2.       Join target market groups on LinkedIn and Facebook.  Again utilize the search application to find decision makers or even find those who work at a specific company who can give you the information you need to contact your target.

3.       Find them on twitter using search.twitter.com and send them a message to their personal account or to the staff member who runs the corporate twitter account.

These are just some of the ways that Business Development, Telemarketing, and Sales professionals can find decision makers using social media.

Bonus if you don’t currently use Jigsaw you should check it out.  You can find countless contacts with phone numbers, email, etc.

So what ways do you use Social Media to get past the gatekeeper?

(soure: mycorporatemedia.com)

First Niagara Risk Management to Purchase Hatch Leonard Naples

First Niagara Risk Management Inc., the wholly-owned insurance subsidiary of First Niagara Bank and its parent First Niagara Financial Group, Inc. has signed a definitive agreement to acquire Hatch Leonard Naples Inc. the largest insurance agency in Rochester and among the top agencies in Buffalo and Syracuse.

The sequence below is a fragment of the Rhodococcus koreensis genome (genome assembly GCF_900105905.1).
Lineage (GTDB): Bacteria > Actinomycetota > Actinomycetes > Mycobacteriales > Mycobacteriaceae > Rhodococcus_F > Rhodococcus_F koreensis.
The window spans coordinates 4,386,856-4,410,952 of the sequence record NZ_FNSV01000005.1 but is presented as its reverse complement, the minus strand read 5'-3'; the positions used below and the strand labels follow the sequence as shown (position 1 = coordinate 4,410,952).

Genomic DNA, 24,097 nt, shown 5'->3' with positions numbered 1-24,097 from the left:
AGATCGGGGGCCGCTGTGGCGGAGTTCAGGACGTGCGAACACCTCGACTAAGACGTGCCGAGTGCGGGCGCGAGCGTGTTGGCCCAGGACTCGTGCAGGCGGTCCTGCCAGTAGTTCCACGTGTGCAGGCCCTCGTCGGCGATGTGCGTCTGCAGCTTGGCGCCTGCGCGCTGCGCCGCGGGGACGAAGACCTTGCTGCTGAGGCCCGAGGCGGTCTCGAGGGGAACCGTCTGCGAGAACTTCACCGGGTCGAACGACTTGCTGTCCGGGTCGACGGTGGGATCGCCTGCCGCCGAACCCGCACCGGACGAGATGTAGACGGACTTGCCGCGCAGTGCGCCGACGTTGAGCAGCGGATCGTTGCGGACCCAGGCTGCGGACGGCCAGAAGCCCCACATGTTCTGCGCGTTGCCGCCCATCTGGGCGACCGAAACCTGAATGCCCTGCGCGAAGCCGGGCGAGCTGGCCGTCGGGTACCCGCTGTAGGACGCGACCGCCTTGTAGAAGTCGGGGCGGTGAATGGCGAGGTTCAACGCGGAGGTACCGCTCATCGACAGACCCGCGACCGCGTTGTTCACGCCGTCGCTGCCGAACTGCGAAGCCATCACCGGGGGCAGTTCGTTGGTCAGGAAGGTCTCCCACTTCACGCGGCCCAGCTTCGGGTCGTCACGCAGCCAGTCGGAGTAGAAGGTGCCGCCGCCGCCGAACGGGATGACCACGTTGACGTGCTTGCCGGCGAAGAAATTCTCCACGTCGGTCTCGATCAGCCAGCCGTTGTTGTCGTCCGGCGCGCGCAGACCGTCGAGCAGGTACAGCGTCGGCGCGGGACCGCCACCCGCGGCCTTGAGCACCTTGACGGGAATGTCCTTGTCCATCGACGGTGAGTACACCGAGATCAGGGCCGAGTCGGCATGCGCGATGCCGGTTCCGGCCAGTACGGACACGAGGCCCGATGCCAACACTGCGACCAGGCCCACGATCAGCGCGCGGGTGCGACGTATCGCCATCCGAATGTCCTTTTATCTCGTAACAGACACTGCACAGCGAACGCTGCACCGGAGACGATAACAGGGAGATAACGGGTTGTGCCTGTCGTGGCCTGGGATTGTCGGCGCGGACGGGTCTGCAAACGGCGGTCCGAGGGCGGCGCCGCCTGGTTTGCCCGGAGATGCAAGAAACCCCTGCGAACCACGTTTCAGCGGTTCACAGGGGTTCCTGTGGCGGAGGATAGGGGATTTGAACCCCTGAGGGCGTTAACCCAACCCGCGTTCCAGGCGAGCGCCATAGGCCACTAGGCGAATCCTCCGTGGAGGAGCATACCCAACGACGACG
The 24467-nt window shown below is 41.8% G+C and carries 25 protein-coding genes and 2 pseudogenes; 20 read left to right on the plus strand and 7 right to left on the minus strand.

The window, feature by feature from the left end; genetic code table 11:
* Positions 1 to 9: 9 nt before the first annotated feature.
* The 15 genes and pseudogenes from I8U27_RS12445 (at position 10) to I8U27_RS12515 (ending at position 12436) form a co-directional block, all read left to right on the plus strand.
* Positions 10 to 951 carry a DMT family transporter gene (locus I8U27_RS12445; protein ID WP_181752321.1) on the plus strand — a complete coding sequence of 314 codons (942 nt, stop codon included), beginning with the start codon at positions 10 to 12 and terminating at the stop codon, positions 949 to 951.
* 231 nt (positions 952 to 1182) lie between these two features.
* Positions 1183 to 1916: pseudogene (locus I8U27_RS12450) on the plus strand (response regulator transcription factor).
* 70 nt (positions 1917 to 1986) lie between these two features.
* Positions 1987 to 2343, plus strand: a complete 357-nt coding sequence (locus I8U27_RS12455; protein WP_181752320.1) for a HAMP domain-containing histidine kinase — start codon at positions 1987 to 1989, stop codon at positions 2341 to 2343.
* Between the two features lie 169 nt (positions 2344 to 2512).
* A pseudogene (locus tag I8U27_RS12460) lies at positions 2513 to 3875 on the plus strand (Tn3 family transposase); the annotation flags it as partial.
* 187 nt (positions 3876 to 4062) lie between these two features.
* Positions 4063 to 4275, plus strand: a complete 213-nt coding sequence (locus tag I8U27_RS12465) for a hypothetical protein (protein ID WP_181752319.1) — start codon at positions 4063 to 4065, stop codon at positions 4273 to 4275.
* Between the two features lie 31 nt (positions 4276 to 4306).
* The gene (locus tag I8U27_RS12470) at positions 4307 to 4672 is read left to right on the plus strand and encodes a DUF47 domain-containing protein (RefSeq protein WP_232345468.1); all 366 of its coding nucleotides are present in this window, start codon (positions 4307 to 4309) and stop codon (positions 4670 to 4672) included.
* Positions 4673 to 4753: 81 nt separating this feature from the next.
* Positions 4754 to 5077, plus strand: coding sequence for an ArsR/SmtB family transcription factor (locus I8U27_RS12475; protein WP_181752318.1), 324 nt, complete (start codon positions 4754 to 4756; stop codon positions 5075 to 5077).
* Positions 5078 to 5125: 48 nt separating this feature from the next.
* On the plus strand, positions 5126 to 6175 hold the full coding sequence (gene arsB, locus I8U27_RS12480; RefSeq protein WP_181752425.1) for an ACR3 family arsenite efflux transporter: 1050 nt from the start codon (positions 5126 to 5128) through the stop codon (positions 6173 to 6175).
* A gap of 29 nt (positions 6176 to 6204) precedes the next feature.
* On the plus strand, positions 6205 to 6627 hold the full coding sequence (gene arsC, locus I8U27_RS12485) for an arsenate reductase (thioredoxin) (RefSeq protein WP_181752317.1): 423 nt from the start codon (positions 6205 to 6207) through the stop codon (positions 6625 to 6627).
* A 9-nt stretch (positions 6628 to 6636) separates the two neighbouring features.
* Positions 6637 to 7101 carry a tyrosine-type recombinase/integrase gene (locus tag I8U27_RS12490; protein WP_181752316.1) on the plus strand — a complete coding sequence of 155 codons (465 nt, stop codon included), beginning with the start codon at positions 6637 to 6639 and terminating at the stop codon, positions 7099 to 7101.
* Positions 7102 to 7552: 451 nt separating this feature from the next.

Following the completion of the transaction, Hatch Leonard Naples will merge with First Niagara Risk Management to create one of upstate New York’s largest insurance agencies. The acquisition is expected to close July 31, 2005.

Similar to First Niagara, Hatch Leonard Naples specializes in commercial insurance, surety bonds, workers’ compensation, employee benefits and personal insurance.

At the close of the transaction, Hatch Leonard Naples will be
merged with First Niagara Risk Management. The combined agency will operate under the direction of current Hatch Leonard Naples’ CEO,
Gerard Wenzke. First Niagara Risk Management Chief Executive Officer, John Hoffman, will become the chairman of the agency’s board of directors.

Hatch Leonard Naples was established in 1910 and serves more than 1,100 businesses and 4,000 individuals throughout Upstate New York. Its offices are located in Rochester, Buffalo, Syracuse, Albany and Plattsburgh. The agency’s revenue in 2004 exceeded $17 million.